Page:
What I learned: 4 lessons from lung cancer survivor Hassan Shiblak

March 4, 2016 | by Letisia Marquez

 

Breakthroughs - Hassan Shibak Hassan Shiblak

 

Early detection of lung cancer, as with all cancers, has a profound impact on treatment and ultimate prognosis. Caught soon enough, the potential for full remission increases dramatically.

Hassan Shiblak knows this better than anyone. In late 2013, the 58-year-old Long Beach, California, resident started coughing up blood daily. He was eventually diagnosed with Stage 1 lung cancer and underwent surgery at a local hospital. Not long after, the Boeing engineer developed a painful lump in his chest and decided to visit City of Hope to get another opinion. 

Marianna Koczywas, M.D., a City of Hope medical oncologist, discovered that there were cancerous cells in Hassan’s chest, and Dan J. Raz, M.D., M.A.S., co-director and surgical director of City of Hope’s Lung Cancer and Thoracic Oncology Program, performed surgery to remove the cancer.

“Dr. Raz saved my life,” said Hassan. “I have been cancer-free now for more than 20 months.” 

As a lung cancer survivor, Hassan often counsels friends who have been diagnosed with cancer or know someone who has the disease. Here, he shares his insights about what he learned during that difficult time.

1. You are your own first doctor. Do not ignore your symptoms.

“Do not convince yourself that there is nothing wrong when you know better,” Hassan said. “You know your body better than anyone and need to be persistent about finding out what is causing any health problems.”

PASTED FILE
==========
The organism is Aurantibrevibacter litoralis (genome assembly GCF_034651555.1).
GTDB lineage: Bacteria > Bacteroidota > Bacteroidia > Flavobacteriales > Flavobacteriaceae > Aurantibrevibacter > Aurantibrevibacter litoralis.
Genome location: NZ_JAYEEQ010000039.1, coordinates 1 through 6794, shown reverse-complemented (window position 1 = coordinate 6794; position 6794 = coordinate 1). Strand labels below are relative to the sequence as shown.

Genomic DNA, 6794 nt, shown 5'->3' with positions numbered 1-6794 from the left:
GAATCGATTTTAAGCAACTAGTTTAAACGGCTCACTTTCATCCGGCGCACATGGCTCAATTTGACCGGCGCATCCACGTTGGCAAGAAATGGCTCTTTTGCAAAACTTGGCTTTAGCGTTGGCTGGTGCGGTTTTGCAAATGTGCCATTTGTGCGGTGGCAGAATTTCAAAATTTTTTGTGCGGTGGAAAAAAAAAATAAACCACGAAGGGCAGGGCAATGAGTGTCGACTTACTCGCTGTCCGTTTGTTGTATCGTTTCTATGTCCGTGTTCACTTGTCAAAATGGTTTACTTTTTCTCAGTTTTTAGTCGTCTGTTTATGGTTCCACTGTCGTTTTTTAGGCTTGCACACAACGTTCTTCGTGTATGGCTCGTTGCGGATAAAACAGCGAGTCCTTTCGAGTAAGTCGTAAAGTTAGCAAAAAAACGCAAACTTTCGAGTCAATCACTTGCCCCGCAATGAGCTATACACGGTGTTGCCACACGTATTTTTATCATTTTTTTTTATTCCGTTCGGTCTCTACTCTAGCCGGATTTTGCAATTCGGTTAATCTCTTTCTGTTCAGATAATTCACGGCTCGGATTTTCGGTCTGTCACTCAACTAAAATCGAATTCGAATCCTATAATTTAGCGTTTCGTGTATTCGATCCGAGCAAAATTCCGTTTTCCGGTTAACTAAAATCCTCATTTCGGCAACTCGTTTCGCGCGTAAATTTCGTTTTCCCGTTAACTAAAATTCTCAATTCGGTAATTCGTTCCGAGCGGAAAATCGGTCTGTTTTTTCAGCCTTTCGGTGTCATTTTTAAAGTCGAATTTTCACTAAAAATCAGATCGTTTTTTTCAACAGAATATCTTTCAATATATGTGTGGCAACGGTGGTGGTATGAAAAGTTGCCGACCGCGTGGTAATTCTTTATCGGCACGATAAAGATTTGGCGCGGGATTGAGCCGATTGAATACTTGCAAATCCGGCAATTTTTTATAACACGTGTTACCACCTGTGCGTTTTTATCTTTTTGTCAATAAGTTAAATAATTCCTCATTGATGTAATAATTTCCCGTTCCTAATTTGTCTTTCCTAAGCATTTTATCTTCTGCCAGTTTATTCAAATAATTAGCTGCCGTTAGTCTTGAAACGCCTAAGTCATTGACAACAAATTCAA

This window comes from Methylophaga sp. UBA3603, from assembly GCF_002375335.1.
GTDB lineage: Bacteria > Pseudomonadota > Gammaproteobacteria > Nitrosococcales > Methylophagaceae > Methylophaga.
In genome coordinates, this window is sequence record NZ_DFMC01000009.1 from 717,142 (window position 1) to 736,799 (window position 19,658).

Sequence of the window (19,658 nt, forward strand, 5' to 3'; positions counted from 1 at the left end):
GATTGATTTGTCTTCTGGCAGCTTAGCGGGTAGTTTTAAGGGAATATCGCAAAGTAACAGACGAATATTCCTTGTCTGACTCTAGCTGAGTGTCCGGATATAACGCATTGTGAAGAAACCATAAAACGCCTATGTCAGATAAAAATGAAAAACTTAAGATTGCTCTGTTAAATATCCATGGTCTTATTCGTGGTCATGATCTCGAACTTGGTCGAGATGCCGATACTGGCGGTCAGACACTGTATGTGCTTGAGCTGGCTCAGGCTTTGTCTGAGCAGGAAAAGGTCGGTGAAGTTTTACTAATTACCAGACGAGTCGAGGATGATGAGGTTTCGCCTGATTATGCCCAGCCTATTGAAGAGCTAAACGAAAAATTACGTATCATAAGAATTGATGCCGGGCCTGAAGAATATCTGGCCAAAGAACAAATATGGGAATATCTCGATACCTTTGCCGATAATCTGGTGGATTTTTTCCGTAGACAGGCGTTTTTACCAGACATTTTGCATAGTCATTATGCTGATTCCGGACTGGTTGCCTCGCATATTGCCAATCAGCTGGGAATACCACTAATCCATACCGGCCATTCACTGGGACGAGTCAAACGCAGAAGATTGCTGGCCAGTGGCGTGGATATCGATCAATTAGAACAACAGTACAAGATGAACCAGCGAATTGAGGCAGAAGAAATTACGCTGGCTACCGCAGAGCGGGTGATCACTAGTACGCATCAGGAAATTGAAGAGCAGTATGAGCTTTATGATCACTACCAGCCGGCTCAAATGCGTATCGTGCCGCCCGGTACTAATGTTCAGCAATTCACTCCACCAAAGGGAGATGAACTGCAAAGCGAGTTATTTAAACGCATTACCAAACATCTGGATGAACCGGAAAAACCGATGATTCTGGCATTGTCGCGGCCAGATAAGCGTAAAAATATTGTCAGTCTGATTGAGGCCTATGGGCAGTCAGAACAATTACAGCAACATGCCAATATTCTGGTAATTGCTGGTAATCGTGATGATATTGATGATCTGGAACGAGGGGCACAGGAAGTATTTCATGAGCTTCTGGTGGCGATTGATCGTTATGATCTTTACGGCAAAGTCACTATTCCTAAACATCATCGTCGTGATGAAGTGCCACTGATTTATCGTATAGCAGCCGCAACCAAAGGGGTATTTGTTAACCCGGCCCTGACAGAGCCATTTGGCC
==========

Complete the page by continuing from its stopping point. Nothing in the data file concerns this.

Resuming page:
2. If you are diagnosed with cancer, seek additional opinions and treatment at a comprehensive cancer center as soon as possible.

“At City of Hope, they left no stone unturned,” Hassan said. “You will be treated as a human being, not as an insurance holder or a number.”

3. Do not let your insurance company dictate where you get treated.

Hassan said he was fortunate to have PPO insurance that’s widely accepted. But if a cancer patient doesn’t have that type of insurance, Hassan recommends remaining persistent. Call your insurance company to find out what can be done to receive a second opinion at a comprehensive cancer center, even if it means more money out of pocket. “If you need to, gather money from family and friends, or use your savings for treatment,” he said. “This is your life.” (City of Hope’s insurance specialists are also available to discuss options with patients.)

4. Do not lose hope.

“Before I went to City of Hope for treatment, I feared the worst,” Hassan said. “City of Hope’s nurses and doctors, including Sharon Clancy and Argelia Sandoval, gave me hope again, saved my life and cured me. Words cannot describe how grateful I am.”

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Learn more about our Lung Cancer and Thoracic Oncology Program and our Division of Thoracic Surgery. If you are looking for a second opinion or consultation about your treatment, request an appointment online or contact us at 800-826-HOPE. Please visit Making Your First Appointment for more information.

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